Does this fall in the "hard times justify extraordinary measures" category?
Mayor Tom Henry on Friday put out the welcome mat for more gambling in Fort Wayne - a prudent response, he said, to the “uncertain, unsettled economic times” that only an hour earlier had come to include the temporary closure of the local General Motors truck plant.
Although no specific proposals have been received, Henry said several developers are interested in bringing a casino or other gaming facilities to Fort Wayne - a move that would require action by the General Assembly, according to attorney Tim Haffner, who also attended the news conference.
Maybe, maybe not. We're certainly seeing that precedent being set at the national level when a Republican administration starts throwing trillions of dollars around with no rules and no oversight. But it still seems to me that a specific industry such as gambling is either justfied for economic development and unobjectional on moral grounds, or it is not, regardless of our current financial situation. Otherwise, the worse the economy gets, the worse the solutions you will accept. If things get even worse, how about legalizing prositution or setting up a legal heroin outlet or, hell, even going into the murder-for-hire business?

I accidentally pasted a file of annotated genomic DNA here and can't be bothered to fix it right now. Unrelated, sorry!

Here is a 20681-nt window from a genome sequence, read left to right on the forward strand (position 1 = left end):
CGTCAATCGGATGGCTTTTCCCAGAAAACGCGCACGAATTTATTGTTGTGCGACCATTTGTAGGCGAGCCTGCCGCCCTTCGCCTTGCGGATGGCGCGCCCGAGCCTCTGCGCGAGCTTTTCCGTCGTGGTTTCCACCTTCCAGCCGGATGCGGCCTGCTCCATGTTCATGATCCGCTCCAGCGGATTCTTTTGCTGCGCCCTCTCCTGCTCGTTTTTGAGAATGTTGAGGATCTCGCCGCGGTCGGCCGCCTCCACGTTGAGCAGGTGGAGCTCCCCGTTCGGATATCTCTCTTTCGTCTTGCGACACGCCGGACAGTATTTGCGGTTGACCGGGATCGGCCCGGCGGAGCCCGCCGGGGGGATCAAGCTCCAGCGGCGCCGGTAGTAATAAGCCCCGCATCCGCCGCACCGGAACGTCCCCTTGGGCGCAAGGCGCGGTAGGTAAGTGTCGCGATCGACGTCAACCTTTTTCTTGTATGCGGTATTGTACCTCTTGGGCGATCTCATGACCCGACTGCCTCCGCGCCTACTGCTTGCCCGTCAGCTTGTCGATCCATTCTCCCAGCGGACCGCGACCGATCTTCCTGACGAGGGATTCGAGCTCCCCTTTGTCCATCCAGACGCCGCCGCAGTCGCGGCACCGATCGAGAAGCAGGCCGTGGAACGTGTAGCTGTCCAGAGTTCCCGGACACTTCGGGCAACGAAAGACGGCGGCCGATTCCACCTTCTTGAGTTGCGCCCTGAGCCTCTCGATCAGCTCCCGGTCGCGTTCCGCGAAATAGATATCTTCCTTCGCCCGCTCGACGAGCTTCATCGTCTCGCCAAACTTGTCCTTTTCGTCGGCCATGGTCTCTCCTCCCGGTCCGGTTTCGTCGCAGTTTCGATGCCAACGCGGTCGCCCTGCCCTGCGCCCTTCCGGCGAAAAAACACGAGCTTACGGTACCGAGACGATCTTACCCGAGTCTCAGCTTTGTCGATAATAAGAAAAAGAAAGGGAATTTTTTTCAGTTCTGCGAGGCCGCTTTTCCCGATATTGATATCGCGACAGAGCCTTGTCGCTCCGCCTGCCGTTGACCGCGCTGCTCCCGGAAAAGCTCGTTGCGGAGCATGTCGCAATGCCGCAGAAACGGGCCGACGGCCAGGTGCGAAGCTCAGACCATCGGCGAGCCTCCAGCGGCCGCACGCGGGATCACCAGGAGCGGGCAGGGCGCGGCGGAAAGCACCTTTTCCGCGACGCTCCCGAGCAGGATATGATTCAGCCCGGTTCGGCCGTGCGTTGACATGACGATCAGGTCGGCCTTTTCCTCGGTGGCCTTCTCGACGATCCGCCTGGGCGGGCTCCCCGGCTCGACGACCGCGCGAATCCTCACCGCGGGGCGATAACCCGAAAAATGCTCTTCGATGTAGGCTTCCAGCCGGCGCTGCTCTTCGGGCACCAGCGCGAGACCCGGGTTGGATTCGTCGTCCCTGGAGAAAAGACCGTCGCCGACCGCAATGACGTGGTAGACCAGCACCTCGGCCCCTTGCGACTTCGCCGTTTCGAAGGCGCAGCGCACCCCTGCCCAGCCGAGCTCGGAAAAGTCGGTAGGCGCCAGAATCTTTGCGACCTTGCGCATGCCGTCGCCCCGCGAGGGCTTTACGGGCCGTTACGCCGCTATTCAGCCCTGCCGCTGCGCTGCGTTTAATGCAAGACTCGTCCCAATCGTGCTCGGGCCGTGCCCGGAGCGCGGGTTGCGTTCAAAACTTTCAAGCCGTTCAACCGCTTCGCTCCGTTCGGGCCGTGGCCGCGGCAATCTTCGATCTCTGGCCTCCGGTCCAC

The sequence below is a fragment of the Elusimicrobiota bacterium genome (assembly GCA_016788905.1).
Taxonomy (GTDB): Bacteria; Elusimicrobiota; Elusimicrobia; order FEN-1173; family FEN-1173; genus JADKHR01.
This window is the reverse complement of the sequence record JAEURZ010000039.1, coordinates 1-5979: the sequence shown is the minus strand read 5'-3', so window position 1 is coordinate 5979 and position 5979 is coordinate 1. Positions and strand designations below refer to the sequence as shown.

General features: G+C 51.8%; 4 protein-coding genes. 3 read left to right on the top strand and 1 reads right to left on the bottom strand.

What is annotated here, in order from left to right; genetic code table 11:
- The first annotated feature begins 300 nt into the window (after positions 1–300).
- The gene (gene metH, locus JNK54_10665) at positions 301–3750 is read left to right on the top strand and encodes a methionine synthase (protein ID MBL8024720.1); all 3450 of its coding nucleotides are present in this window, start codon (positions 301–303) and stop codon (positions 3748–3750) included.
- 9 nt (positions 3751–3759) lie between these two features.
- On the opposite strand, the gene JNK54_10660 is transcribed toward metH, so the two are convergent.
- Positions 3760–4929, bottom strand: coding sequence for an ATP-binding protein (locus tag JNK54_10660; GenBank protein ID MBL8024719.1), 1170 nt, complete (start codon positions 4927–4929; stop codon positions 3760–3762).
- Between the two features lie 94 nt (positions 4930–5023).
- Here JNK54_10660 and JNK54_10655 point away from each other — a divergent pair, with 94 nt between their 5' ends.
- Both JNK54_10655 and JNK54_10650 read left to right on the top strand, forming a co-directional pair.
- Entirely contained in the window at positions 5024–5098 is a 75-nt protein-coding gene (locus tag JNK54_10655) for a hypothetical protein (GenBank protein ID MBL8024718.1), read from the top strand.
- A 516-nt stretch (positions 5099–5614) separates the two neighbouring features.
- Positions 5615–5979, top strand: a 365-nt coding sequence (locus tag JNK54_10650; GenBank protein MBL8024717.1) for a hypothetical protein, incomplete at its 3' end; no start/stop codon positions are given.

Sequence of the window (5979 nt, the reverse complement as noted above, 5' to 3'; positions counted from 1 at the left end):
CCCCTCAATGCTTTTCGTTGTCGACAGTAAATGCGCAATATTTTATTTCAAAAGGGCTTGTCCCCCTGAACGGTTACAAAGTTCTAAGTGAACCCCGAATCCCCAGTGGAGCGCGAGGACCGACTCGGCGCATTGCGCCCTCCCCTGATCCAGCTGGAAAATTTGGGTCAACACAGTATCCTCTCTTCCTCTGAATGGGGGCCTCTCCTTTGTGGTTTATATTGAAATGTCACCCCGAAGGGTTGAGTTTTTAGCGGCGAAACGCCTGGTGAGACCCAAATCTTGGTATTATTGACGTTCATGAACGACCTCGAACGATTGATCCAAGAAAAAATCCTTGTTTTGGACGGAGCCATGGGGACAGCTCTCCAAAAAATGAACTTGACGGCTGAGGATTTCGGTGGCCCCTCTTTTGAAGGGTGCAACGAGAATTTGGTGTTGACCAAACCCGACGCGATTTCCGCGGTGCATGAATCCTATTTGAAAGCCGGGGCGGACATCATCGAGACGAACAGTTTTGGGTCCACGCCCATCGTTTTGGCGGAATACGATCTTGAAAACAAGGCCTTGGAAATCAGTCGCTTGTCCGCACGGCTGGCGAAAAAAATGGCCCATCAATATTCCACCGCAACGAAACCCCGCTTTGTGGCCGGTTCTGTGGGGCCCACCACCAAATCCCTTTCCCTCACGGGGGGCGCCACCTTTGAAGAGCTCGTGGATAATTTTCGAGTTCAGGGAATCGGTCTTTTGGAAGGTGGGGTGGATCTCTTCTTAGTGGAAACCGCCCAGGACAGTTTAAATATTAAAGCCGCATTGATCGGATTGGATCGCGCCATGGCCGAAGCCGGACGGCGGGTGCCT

I'm writing tomorrow's editorial on this subject and thinking about using an analogy from "Catch 22." There is an episode in which Major Major is trying to get Yossarian to go along with Col. Catchcart's plan for "just four more missions," and Yossarian says he isn't going to fly them. It's clear that our side is going to win this war, whether I go up and die or not, he says. A lot of people are going to die, and a lot are going to survive and have fun. I choose not to be one of the ones who die. Let somebody else die. "But, Yossarian," Major Major objects, "What if everybody on our side felt that way?" Well, Yossarian answers, "I'd certainly be a fool to feel any other way, wouldn't I?"
At some point -- and maybe we've reached it -- gambling becomes such an accepted part of the state culture that it's pointless to continue to object to it, on moral or any other grounds. Beyond that point, there will be only the people who profit from gambling and the few hardy fools who aren't getting their cut of the take.